Hmm, move the aquarium to the Banneker park? More Hoover jokes.

by charlie on Jul 16, 2012 12:14 pm • linkreport

Tearing down the Forrestal building is god's work, it really is a terrible building.

by Nicoli on Jul 16, 2012 1:06 pm • linkreport

The connection to the waterfront development is seriously lacking, this coupled with the sterile architecture likely to be developed will make the area as bland as Crystal City and as dead to street life as the Golden Triangle at night.

by Erik Bootsma on Jul 16, 2012 1:09 pm • linkreport

Isn't the new Eisenhower memorial supposed to go in front of the DOE?

by charlie on Jul 16, 2012 1:12 pm • linkreport

No if you mean "Department of Energy", yes if you mean "Department of Education" - at 400 Maryland Avenue.

Hoover Building... DoE... so easy to get confused.

by Frank IBC on Jul 16, 2012 1:18 pm • linkreport

@ Frank IBC ; thanks. Suddenly those designs make a lot more sense. I couldn't figure out how it was going to work at DoE.

by charlie on Jul 16, 2012 1:49 pm • linkreport

"A centerpiece of the plan is a proposal to ultimately redevelop the Department of Energy's Forrestal complex, a mid-century concrete structure that spans 10th Street and cuts off views from the Smithsonian Castle. While historic preservation officials have been landmarking many federal buildings of this type, in this case they prefer to restore the view than keep the building."

--------

Let me make sure I have this straight.

"Historic preservasion officials" (whoever they are) intend to spend millions to raze a perfectly functional building and relocate several thousand workers to "restore" a view that MOST people alive today have never seen and have no memory of.

I realize that "views" are sacrosanct in DC - the perpetual arguments over building height and scale are cases in point. But to tear down a building to CREATE a long-forgotten view is beyond ridiculous.

by ceefer66 on Jul 16, 2012 2:35 pm • linkreport

If they want to tear down federal buildings they can start with that Hoover monstrosity on Pennsylvania Ave.

by ceefer66 on Jul 16, 2012 2:37 pm • linkreport

Why not just start from South Capitol Street and go west and fix all of the dead end streets between South Capitol and Main Ave.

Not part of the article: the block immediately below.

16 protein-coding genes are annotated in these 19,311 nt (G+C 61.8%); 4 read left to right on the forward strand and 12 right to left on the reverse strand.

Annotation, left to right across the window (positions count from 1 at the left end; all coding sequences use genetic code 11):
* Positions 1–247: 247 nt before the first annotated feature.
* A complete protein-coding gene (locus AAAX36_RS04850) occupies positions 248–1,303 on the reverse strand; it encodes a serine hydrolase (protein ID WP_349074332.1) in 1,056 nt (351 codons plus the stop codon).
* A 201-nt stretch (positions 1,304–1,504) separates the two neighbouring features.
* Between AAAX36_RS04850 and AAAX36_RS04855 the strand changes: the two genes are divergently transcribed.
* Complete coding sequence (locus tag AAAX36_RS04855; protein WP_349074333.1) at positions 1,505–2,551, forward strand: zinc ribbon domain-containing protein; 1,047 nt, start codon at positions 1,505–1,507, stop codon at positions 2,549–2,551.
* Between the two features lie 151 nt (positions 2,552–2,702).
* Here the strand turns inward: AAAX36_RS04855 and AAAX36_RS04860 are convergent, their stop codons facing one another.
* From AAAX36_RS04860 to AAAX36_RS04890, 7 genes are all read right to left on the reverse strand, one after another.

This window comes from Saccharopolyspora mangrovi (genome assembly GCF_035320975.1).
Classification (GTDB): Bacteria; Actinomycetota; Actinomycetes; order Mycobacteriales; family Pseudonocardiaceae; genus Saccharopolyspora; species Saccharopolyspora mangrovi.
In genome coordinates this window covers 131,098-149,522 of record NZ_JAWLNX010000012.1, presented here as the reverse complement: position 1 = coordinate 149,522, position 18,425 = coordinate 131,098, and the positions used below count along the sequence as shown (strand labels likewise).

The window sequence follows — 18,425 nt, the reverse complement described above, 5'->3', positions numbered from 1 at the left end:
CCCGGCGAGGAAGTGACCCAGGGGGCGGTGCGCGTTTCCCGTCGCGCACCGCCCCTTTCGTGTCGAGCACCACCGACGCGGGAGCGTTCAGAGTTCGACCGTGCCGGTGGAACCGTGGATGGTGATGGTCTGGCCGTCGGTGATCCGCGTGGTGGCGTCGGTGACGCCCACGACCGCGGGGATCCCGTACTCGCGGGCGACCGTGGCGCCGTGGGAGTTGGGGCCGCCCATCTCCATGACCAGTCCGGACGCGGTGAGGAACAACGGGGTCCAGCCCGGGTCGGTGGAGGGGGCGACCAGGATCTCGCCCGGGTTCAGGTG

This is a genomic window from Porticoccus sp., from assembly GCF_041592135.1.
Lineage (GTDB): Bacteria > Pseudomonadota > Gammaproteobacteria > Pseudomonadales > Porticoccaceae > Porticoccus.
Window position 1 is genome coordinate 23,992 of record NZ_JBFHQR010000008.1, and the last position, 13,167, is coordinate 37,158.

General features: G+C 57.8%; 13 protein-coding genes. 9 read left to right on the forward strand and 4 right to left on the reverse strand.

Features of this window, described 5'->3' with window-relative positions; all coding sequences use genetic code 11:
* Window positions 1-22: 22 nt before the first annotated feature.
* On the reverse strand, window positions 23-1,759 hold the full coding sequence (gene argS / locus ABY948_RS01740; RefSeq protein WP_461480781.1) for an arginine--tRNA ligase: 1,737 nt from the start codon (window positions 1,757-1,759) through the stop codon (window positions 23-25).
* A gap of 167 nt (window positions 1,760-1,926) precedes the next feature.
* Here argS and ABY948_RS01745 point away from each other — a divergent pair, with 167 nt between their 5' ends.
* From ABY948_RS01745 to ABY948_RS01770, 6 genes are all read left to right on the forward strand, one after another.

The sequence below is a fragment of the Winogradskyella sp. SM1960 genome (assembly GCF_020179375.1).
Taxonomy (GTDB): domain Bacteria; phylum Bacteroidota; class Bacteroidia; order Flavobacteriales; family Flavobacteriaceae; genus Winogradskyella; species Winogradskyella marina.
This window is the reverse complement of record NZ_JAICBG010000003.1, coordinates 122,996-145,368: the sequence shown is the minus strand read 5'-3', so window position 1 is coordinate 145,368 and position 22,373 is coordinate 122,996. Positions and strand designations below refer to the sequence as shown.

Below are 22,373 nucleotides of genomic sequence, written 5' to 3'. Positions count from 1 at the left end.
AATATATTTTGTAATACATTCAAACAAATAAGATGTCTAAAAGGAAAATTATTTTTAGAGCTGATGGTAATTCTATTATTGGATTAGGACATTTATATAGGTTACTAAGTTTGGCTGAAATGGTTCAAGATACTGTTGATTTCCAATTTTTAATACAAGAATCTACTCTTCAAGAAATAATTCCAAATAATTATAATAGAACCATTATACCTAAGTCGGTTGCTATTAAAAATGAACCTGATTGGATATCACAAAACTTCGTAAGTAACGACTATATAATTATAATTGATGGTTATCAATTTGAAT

by kk on Jul 16, 2012 2:55 pm • linkreport

I'm happy to see that after one wing of the feds has spent months whining about DC Water's impermeable-surface stormwater fee, another wing of the feds is actually doing something about the problem. This is the good side of administrative-branch autonomy!

by Tom Veil on Jul 16, 2012 3:02 pm • linkreport

The Smithsonian Castle is to the Mall what Sleeping Beauty Castle is to Disneyland. It would be totally worth it to tear down the middle of the Forrestal building to improve the view from the southern axis. And then it would also be nice if they could light up the castle at night.

by Michael on Jul 16, 2012 4:48 pm • linkreport

Build Victorian "gingerbread" buildings along 10th Street and turn it into Main Street USA. :)

by Frank IBC on Jul 16, 2012 5:49 pm • linkreport

Why would DC settle for the Boston Pops? We have better.

by selxic on Jul 16, 2012 5:53 pm • linkreport

This neighborhood certainly needs some change. I have no idea if or when any of these plans will be carried out. But I'd like to see early progress on getting residential buildings and retail/restaurant/museums in the area. That will help to get rid of the eerie no man's land that currently exists after 6 pm and on weekends.

As for Crystal City, some of the existing buildings are being redeveloped with new exteriors. 220 S. 20th St. is a good example. 1400 Crystal Drive is currently being renovated. 1900 Crystal Drive might be renovated soon. (That building currently has the address of 1851 S. Bell St.) The older CC buildings can be drab but those are gradually being replaced, in accordance with the long-term sector plan.

by Michael H. on Jul 16, 2012 7:14 pm • linkreport

In a city full of circles and squares honoring war generals (people who killed others), Banneker Circle needs to honor Benjamin Banneker, an astronomer, engineer, and abolitionist, with a statue. Banneker's astronomical genius is responsible for the layout of the city that L'enfant and McMillan used for their designs.

Don't diminish Banneker park!

by Chris on Jul 19, 2012 12:00 pm • linkreport

Love it, love it, love it. That place is an ungodly maze as is. Walking from L'Enfant Metro to the front entrance of Forrestal is an exercise in futility already.

by GWJ on Jul 23, 2012 10:54 am • linkreport